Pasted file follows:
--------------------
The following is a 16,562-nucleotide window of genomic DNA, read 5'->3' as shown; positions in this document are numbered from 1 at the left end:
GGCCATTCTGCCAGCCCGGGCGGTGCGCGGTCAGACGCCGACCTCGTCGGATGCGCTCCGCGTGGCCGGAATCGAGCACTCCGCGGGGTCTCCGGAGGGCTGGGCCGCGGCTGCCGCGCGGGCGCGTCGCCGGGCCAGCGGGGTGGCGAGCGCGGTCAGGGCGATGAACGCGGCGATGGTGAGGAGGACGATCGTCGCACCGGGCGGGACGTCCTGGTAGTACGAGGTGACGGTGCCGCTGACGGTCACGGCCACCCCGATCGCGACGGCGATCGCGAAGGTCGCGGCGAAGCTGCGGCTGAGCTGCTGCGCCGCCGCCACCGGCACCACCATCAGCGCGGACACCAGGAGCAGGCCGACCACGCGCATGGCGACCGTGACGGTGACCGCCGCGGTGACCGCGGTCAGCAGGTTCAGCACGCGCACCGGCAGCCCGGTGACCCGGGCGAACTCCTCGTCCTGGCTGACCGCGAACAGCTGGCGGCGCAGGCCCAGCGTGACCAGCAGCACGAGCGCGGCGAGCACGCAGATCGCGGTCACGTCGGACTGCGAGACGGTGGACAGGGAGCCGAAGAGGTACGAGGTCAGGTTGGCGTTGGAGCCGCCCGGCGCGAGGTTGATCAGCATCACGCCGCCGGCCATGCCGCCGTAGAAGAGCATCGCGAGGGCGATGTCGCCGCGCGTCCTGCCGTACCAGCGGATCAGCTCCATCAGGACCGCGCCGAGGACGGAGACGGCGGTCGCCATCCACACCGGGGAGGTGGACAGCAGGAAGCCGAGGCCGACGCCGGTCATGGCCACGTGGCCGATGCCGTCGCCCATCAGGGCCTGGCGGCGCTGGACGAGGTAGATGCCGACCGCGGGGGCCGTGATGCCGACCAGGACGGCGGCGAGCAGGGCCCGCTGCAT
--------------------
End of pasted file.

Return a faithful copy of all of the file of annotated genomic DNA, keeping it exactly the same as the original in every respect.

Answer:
The following is a 16,562-nucleotide window of genomic DNA, read 5'->3' as shown; positions in this document are numbered from 1 at the left end:
GGCCATTCTGCCAGCCCGGGCGGTGCGCGGTCAGACGCCGACCTCGTCGGATGCGCTCCGCGTGGCCGGAATCGAGCACTCCGCGGGGTCTCCGGAGGGCTGGGCCGCGGCTGCCGCGCGGGCGCGTCGCCGGGCCAGCGGGGTGGCGAGCGCGGTCAGGGCGATGAACGCGGCGATGGTGAGGAGGACGATCGTCGCACCGGGCGGGACGTCCTGGTAGTACGAGGTGACGGTGCCGCTGACGGTCACGGCCACCCCGATCGCGACGGCGATCGCGAAGGTCGCGGCGAAGCTGCGGCTGAGCTGCTGCGCCGCCGCCACCGGCACCACCATCAGCGCGGACACCAGGAGCAGGCCGACCACGCGCATGGCGACCGTGACGGTGACCGCCGCGGTGACCGCGGTCAGCAGGTTCAGCACGCGCACCGGCAGCCCGGTGACCCGGGCGAACTCCTCGTCCTGGCTGACCGCGAACAGCTGGCGGCGCAGGCCCAGCGTGACCAGCAGCACGAGCGCGGCGAGCACGCAGATCGCGGTCACGTCGGACTGCGAGACGGTGGACAGGGAGCCGAAGAGGTACGAGGTCAGGTTGGCGTTGGAGCCGCCCGGCGCGAGGTTGATCAGCATCACGCCGCCGGCCATGCCGCCGTAGAAGAGCATCGCGAGGGCGATGTCGCCGCGCGTCCTGCCGTACCAGCGGATCAGCTCCATCAGGACCGCGCCGAGGACGGAGACGGCGGTCGCCATCCACACCGGGGAGGTGGACAGCAGGAAGCCGAGGCCGACGCCGGTCATGGCCACGTGGCCGATGCCGTCGCCCATCAGGGCCTGGCGGCGCTGGACGAGGTAGATGCCGACCGCGGGGGCCGTGATGCCGACCAGGACGGCGGCGAGCAGGGCCCGCTGCAT